David Byrne once said, “However we are, we don’t know how to be another way. That’s the way we are.” It might sound simple and entirely self-explanatory, but for those on the Autism spectrum, this was, in fact, something that needed saying. Byrne is, and always has been, a champion of individualism. It is from this viewpoint of individuality and its place in the glowing kaleidoscopic spectrum of humanity at large that Byrne’s artistic output derives.
David Byrne has what he describes as “mild asperges”. This outward declaration and open representation of the condition in the public eye would be something to rejoice in itself for the misunderstood Autism community. But the fact that he has championed the condition as a vital aspect of his artistry has served as a glowing declaration of the power of inclusivity and recognising the beauty in our differences, rather than sheltering in the dower domain of conformity.
People on the autistic spectrum often have difficulty with conventional social interaction. The keyword being ‘conventional’, as it is not the case that they cannot communicate emotionally; they simply have a different way of processing the world. Byrne found that for him, expression was easier through performance. He told the BBC, “when you have trouble expressing yourself socially through the normal channels, you find other ways to do that.” Byrne’s workaround just so happened to be one of the most joyous forms of artistic expression that the world has ever seen, one which has been an ever-present boon to life since Talking Heads first burst onto the scene, like a beatific shot to the arm, in 1977.
“I couldn’t talk to people face to face, so I got on stage and started screaming and squealing and twitching.” This unique style was not limited to his performance on stage. It also permeates his songwriting. He stands outside of the norm and observes it without cynicism but equally without compromise. And thusly, like a musical alchemist, he has been able to make joyous pieces of pop perfection that probe deeply at the human comedy without doing anything other than extolling the beauty and illuminating the bad.
He has not achieved this ginormous feat in any other way than being himself and not changing one modicum about his vision to fall into the line of conformity. He has never sequestered his Aspergers to perform; he takes it on stage with him. This has not been without difficulty, but as he has explained to the BBC about being onstage, “There is something about the attention being directed to you, but you’re kind of anonymous,” that he finds liberating. Byrne has relished in this perceived onstage anonymity.
Likewise, he has spoken about how there are inherent difficulties associated with the condition. “Expression just comes out,” he clarified, “but when you have to deal with all the other things that come along with it, it can be really hard.” Once more, however, the take-home message is that these challenges are no more difficult to overcome for people on the spectrum than other people face in separate areas of daily life. Life for all of us has its pitfalls and windfalls as we bumble on through it; people on the spectrum traverse that same journey, enjoying the glorious vistas and bracing the potholes, they simply have a different neurotype as they travel. The windfall of the condition for Byrne is that he has “no problem on being alone and focussing on something,” he told 3 Girls, 1 Kieth podcast, “That’s my superpower. I can use this in my way.”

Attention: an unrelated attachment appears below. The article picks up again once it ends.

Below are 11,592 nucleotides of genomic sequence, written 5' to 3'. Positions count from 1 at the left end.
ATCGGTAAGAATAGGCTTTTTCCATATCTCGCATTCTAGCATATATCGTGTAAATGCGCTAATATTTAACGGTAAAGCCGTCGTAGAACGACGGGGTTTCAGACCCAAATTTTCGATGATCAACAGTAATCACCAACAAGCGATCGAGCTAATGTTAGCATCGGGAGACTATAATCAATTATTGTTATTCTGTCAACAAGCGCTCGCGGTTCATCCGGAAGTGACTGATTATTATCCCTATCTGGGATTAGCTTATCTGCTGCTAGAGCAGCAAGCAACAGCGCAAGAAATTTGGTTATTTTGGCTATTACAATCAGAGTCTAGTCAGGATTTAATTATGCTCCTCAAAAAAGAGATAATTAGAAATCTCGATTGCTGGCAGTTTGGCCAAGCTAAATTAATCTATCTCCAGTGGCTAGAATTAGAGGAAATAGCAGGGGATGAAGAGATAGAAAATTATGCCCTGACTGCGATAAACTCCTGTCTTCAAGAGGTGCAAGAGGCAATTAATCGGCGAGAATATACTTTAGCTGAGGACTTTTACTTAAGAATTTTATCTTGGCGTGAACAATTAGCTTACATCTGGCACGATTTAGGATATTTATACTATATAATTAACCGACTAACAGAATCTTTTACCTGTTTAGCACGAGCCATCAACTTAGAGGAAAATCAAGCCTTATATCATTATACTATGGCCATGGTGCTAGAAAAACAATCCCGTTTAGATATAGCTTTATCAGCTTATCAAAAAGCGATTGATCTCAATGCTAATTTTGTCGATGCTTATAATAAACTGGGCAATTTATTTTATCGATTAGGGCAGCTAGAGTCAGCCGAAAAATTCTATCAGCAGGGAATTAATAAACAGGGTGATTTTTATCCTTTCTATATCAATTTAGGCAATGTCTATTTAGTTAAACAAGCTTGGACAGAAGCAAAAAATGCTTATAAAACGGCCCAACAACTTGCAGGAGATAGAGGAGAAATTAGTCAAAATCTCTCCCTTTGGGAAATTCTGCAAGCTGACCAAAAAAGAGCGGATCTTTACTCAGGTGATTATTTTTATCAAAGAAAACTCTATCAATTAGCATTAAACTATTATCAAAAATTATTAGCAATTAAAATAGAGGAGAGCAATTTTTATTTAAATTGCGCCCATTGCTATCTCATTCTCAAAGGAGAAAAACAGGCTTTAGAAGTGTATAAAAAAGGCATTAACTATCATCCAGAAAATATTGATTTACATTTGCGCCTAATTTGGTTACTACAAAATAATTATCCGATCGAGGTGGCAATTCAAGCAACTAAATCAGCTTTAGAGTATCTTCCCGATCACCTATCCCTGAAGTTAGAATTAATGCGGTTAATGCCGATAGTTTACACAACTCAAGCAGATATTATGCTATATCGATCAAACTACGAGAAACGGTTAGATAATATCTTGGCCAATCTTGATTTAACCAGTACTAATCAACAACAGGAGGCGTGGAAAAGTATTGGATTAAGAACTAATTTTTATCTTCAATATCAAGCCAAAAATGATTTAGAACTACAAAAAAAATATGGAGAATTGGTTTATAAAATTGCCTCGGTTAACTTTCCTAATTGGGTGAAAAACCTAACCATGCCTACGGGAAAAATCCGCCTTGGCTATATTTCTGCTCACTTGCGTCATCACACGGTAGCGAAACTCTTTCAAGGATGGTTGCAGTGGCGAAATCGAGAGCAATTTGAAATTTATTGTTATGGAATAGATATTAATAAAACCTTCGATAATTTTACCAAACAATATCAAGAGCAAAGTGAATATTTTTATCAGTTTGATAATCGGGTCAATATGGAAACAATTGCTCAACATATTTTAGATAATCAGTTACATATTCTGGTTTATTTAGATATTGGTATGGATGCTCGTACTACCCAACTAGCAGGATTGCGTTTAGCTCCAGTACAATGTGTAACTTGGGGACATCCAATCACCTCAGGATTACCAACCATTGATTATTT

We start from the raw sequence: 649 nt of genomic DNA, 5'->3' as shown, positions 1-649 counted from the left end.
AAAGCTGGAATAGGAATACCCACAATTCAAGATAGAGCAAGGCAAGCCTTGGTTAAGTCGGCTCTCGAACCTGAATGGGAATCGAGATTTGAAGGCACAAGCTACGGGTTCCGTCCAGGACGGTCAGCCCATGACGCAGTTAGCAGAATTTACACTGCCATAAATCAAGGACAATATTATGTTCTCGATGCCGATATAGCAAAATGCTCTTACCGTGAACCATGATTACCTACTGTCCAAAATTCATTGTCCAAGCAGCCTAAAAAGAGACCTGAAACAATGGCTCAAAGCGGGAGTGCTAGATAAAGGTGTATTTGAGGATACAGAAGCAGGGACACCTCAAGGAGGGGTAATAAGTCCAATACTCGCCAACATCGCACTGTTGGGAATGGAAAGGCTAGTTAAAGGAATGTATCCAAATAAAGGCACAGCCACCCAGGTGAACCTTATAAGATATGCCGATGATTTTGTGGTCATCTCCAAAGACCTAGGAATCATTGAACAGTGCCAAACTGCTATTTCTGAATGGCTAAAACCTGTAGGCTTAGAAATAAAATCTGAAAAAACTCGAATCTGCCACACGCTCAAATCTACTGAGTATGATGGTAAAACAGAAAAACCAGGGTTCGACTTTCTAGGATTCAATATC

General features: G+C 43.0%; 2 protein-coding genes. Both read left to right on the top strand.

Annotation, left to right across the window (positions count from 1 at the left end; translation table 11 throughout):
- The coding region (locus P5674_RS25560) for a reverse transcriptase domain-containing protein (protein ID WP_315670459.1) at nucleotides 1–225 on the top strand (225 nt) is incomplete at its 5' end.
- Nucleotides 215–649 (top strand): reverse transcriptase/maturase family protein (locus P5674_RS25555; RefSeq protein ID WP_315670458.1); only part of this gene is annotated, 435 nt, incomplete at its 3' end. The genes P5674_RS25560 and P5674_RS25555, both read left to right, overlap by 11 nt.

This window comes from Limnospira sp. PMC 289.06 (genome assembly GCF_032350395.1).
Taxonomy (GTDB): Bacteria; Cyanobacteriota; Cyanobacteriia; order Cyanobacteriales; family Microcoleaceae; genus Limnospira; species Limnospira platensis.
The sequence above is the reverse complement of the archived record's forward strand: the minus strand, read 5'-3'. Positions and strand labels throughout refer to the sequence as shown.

Away from the music, the movie David Byrne co-wrote and directed, True Stories, is often touted as the most authentic expression of Autism in cinema. The hyper-fixation of a man desperately trying to fit in is an example of ‘Autistic Masking’. This self-observation is something Byrne has spoken about many times in interviews, stating the maxim: “Is this something I should be doing?” In cinema, as in music, Byrne elucidated these feelings in an exuberantly humanised way.
In short, when David Byrne and Talking Heads came along, they were not only unique, they were as refreshing as a cold breeze — there was an enchantment to what they were doing, which has remained. Byrne continues to propagate something almost inconceivable yet beautifully simple; he is wholeheartedly himself, and he defiantly embodies the dichotomy of vulnerability and spiritual sanctity that comes with that emboldened stance (and I’m not just talking about his scaffolded suits). His triumph in this regard has not only been something to celebrate amongst the Autistic community, but something to celebrate for all of us at large. As he once said himself, “We all don’t have to be the same.”